If you are storing the syrup in plastic, let the syrup cool completely first.

Using the Orange Vanilla Syrup

The syrup is great for any number of situations:

  • Pour over ice cream, shaved ice or sorbet for a summer treat.
  • Glaze a cake with the warmed syrup while the cake is still hot. It will soak in to dryer cakes and leave a slight sweet crust. Great for bundt cakes, sponges or angel cake.
  • Drizzle over pancakes, waffles or french toast instead of maple syrup for a refreshing citrus alternative.
  • Add 3 tablespoons to a cup of boiling water for a hot orange drink - perfect in winter or when you have a cold or the flu.
  • Combine with white vinegar and pepper to make a sweet citrus salad dressing.
  • Make a sweet orange cream cheese dip for fruit or sweet bread varieties.
  • Combine with mineral water for a sweet fizzy drink - great in summer.
  • Use as a dipping sauce for grilled meats or fish.
  • Add a tablespoon or two to soy or sweet chili sauce for dipping Asian-flavored barbecued meat.

Apple Orange Reduced-Sugar Syrup

  • Replace 250ml / 1 cup of water with 250ml / 1 cup of clear apple juice.
  • Decrease the sugar to 125g / 0.5 cup.
  • Use a broken cinnamon stick instead of the vanilla bean.

This will result in a much thinner syrup with more liquid. Cook for longer to reduce it and make a smaller volume of thicker syrup.

Citrus Variations

You can use a single type of fruit peel, or mix and match citrus peels to suit your tastes.

  • Lime—a very tangy, less sweet syrup with a light green color. Use 5-6 Tahitian limes.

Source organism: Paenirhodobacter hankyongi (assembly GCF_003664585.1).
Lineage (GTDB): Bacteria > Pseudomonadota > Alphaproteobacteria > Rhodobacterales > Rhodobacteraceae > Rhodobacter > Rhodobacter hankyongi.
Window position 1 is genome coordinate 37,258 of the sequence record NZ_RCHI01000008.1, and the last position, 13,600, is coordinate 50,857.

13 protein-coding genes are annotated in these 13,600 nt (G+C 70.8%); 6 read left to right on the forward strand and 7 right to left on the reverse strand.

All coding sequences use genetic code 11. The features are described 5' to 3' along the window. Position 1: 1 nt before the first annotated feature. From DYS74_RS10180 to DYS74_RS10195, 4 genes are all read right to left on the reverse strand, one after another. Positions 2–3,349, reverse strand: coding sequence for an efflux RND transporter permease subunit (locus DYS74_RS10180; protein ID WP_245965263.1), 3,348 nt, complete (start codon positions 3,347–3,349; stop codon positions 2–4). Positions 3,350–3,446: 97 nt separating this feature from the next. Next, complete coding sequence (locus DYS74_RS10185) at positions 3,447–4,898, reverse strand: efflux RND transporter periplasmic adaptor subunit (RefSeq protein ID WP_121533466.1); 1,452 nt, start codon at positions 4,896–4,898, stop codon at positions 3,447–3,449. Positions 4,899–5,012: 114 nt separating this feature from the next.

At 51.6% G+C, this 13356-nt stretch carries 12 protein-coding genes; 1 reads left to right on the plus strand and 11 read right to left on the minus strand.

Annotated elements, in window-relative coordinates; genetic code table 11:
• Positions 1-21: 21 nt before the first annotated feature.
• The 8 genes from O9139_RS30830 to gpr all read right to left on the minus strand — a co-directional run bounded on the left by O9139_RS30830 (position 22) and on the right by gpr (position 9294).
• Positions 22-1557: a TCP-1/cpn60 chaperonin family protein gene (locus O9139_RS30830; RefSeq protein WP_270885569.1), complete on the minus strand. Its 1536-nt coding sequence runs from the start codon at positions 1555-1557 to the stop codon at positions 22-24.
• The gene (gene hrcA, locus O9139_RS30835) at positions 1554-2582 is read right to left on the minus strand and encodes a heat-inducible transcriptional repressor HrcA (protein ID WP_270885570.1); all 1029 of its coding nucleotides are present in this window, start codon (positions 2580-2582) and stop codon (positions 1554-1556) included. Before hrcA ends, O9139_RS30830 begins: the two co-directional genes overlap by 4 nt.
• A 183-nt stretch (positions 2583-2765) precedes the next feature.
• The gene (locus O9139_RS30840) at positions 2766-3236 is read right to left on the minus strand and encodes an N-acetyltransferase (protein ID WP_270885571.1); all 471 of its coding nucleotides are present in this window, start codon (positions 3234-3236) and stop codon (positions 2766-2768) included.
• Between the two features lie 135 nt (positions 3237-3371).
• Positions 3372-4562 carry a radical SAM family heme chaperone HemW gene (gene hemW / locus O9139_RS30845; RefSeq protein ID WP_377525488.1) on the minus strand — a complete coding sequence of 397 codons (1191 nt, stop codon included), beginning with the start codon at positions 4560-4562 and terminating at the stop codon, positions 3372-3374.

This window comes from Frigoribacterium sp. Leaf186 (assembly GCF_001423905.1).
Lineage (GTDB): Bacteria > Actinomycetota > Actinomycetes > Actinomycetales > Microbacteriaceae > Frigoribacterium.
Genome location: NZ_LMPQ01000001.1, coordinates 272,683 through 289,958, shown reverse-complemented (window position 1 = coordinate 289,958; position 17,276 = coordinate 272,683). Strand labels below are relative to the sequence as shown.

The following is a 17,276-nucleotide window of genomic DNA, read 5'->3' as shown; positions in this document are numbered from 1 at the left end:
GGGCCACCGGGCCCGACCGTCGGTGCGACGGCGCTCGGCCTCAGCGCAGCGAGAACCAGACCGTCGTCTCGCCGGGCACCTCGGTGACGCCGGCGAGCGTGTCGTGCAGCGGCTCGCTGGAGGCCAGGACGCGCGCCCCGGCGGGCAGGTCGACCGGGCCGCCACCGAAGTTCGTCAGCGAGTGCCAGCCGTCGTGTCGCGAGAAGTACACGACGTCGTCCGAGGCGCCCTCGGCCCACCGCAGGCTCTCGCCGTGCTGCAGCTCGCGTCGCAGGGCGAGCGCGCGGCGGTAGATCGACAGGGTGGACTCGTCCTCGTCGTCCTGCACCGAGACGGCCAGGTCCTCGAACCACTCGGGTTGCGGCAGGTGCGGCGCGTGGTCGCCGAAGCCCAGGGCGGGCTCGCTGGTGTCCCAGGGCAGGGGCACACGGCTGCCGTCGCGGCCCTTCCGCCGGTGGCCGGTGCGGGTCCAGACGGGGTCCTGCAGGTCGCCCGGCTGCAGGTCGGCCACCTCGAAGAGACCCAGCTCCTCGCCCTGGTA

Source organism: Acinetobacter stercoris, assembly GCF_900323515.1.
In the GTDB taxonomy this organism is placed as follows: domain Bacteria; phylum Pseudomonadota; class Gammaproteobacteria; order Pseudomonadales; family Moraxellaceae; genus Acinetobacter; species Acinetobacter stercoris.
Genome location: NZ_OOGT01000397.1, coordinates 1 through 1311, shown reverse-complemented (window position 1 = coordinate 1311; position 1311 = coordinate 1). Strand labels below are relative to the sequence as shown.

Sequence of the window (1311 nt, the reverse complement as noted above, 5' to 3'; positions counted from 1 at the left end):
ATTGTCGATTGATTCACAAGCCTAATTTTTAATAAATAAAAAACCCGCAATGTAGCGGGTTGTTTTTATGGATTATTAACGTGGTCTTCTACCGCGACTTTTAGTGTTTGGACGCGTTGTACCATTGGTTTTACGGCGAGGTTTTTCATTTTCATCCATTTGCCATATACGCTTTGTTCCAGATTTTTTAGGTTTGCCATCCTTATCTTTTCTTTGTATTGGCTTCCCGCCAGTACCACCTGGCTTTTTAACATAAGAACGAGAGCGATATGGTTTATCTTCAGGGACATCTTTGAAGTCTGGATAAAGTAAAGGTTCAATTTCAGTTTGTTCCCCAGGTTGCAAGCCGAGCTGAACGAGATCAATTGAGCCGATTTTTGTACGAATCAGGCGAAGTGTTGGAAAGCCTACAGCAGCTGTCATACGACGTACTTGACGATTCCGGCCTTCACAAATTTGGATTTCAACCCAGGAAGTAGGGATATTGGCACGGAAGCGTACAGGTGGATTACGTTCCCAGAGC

• Lemon—sweeter than lime syrup, but still quite strong and tangy. Use 4-5 large lemons. This makes a fabulous cordial.
  • Orange and lemon—Use 2 lemons and 4 oranges.
  • Blood orange—replace half or all the oranges with blood oranges, and include the juice of one orange. The syrup will be cloudier because of the juice.
  • Grapefruit—use 2 grapefruits, and include the juice of half a grapefruit. Pink grapefruits are less sour.
  • Mandarin—use 10 mandarins instead of the oranges. This is much sweeter than the other citrus syrups.
  • Kumquat—use 20 kumquats instead of the oranges -- these are the fiddliest to prepare, but make the best hot drink in winter!

Spice variations

  • Add a broken cinnamon stick for a warmer spice note in the syrup.
  • Star anise adds an interesting licorice note to the syrup.
  • Clove also adds a warm anise flavor, but use only one, or it will overpower the oranges.
  • Whole black peppercorns add an interesting warm and spicy taste.
  • Cardamon pods make a fruity chai flavor - add a teaspoon to tea.

Important—Make sure you remove the spices from the syrup before bottling - it will keep longer.

Candied lime peel and lime glaze on a lemon cake.

Candied lime peel and lime glaze on a lemon cake.

Candied Citrus Peel

Toss the still hot, cooked peel strips in a little castor sugar.

You can use the candied peel to:

  • decorate cakes
  • chop and add to fruit cakes or fruit breads
  • add to salads or fruit salads for a slightly bitter-sweet citrus bite
  • decorate cocktails, water jugs or a punch bowl
  • chop and stir into cereals, muesli or cooked oats
  • munch on them when you want something sweet - one or two slivers are enough to quiet a sweet tooth craving.

Different types of citrus fruits will result in different colors and flavors of candied peel. Lime, grapefruit and lemon are much more bitter than orange, mandarin and kumquat.

Store the candied peel in the freezer. You may need to heat it in the microwave and toss it in some sugar before using it as decoration.

How would you use the orange vanilla syrup?

Let us know in the comments below!